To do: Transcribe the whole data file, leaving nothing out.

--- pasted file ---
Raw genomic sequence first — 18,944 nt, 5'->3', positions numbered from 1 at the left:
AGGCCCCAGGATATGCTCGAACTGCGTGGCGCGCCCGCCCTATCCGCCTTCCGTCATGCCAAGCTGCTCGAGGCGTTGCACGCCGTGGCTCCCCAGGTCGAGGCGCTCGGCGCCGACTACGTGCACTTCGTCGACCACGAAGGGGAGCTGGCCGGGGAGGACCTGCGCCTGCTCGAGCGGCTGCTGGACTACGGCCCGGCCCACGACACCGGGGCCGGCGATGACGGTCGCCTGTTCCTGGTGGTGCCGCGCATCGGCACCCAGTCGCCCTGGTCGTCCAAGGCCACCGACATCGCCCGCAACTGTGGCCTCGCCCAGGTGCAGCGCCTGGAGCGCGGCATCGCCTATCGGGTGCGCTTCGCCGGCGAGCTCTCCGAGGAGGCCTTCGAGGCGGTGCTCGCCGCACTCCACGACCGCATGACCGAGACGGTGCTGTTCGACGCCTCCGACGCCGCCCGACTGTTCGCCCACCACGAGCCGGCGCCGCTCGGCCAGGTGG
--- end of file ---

Raw genomic sequence first — 18,944 nt, 5'->3', positions numbered from 1 at the left:
AGGCCCCAGGATATGCTCGAACTGCGTGGCGCGCCCGCCCTATCCGCCTTCCGTCATGCCAAGCTGCTCGAGGCGTTGCACGCCGTGGCTCCCCAGGTCGAGGCGCTCGGCGCCGACTACGTGCACTTCGTCGACCACGAAGGGGAGCTGGCCGGGGAGGACCTGCGCCTGCTCGAGCGGCTGCTGGACTACGGCCCGGCCCACGACACCGGGGCCGGCGATGACGGTCGCCTGTTCCTGGTGGTGCCGCGCATCGGCACCCAGTCGCCCTGGTCGTCCAAGGCCACCGACATCGCCCGCAACTGTGGCCTCGCCCAGGTGCAGCGCCTGGAGCGCGGCATCGCCTATCGGGTGCGCTTCGCCGGCGAGCTCTCCGAGGAGGCCTTCGAGGCGGTGCTCGCCGCACTCCACGACCGCATGACCGAGACGGTGCTGTTCGACGCCTCCGACGCCGCCCGACTGTTCGCCCACCACGAGCCGGCGCCGCTCGGCCAGGTGG